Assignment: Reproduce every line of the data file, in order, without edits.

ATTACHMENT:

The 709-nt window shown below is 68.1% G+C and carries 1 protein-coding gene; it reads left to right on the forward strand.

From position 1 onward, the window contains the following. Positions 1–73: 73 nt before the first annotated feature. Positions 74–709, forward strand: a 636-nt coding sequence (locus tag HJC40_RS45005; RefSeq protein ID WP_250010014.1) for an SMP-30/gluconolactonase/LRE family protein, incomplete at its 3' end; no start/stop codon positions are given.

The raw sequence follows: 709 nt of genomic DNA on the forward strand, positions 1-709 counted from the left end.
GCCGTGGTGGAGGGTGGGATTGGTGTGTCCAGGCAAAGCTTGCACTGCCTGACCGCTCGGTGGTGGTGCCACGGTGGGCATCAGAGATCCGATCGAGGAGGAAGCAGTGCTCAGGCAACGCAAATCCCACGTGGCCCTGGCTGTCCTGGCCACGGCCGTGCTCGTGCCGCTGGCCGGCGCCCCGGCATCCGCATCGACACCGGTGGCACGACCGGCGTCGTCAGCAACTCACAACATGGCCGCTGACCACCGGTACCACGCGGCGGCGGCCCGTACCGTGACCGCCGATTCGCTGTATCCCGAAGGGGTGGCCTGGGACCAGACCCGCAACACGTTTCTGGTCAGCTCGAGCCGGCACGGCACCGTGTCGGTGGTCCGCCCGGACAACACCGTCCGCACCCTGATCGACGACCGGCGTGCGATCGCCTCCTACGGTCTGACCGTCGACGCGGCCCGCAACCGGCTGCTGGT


The 709-nt window shown below is 68.1% G+C and carries 1 protein-coding gene; it reads left to right on the forward strand.

From position 1 onward, the window contains the following. Positions 1–73: 73 nt before the first annotated feature. Positions 74–709, forward strand: a 636-nt coding sequence (locus tag HJC40_RS45005; RefSeq protein ID WP_250010014.1) for an SMP-30/gluconolactonase/LRE family protein, incomplete at its 3' end; no start/stop codon positions are given.

The raw sequence follows: 709 nt of genomic DNA on the forward strand, positions 1-709 counted from the left end.
GCCGTGGTGGAGGGTGGGATTGGTGTGTCCAGGCAAAGCTTGCACTGCCTGACCGCTCGGTGGTGGTGCCACGGTGGGCATCAGAGATCCGATCGAGGAGGAAGCAGTGCTCAGGCAACGCAAATCCCACGTGGCCCTGGCTGTCCTGGCCACGGCCGTGCTCGTGCCGCTGGCCGGCGCCCCGGCATCCGCATCGACACCGGTGGCACGACCGGCGTCGTCAGCAACTCACAACATGGCCGCTGACCACCGGTACCACGCGGCGGCGGCCCGTACCGTGACCGCCGATTCGCTGTATCCCGAAGGGGTGGCCTGGGACCAGACCCGCAACACGTTTCTGGTCAGCTCGAGCCGGCACGGCACCGTGTCGGTGGTCCGCCCGGACAACACCGTCCGCACCCTGATCGACGACCGGCGTGCGATCGCCTCCTACGGTCTGACCGTCGACGCGGCCCGCAACCGGCTGCTGGT